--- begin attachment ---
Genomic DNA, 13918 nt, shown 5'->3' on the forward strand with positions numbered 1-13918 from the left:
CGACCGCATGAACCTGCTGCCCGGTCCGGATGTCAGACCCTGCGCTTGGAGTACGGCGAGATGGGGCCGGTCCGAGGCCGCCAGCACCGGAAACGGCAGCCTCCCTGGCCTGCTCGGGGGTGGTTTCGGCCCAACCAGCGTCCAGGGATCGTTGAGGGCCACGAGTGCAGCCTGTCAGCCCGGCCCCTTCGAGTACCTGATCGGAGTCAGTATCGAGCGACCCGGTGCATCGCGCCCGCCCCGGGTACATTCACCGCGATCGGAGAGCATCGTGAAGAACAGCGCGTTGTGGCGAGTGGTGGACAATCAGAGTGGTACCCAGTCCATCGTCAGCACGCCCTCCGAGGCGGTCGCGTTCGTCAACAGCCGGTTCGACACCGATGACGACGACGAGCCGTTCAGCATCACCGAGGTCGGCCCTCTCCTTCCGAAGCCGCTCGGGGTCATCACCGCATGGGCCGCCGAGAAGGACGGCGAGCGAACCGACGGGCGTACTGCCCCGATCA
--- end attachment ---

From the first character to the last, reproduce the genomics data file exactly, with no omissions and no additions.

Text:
Genomic DNA, 13918 nt, shown 5'->3' on the forward strand with positions numbered 1-13918 from the left:
CGACCGCATGAACCTGCTGCCCGGTCCGGATGTCAGACCCTGCGCTTGGAGTACGGCGAGATGGGGCCGGTCCGAGGCCGCCAGCACCGGAAACGGCAGCCTCCCTGGCCTGCTCGGGGGTGGTTTCGGCCCAACCAGCGTCCAGGGATCGTTGAGGGCCACGAGTGCAGCCTGTCAGCCCGGCCCCTTCGAGTACCTGATCGGAGTCAGTATCGAGCGACCCGGTGCATCGCGCCCGCCCCGGGTACATTCACCGCGATCGGAGAGCATCGTGAAGAACAGCGCGTTGTGGCGAGTGGTGGACAATCAGAGTGGTACCCAGTCCATCGTCAGCACGCCCTCCGAGGCGGTCGCGTTCGTCAACAGCCGGTTCGACACCGATGACGACGACGAGCCGTTCAGCATCACCGAGGTCGGCCCTCTCCTTCCGAAGCCGCTCGGGGTCATCACCGCATGGGCCGCCGAGAAGGACGGCGAGCGAACCGACGGGCGTACTGCCCCGATCA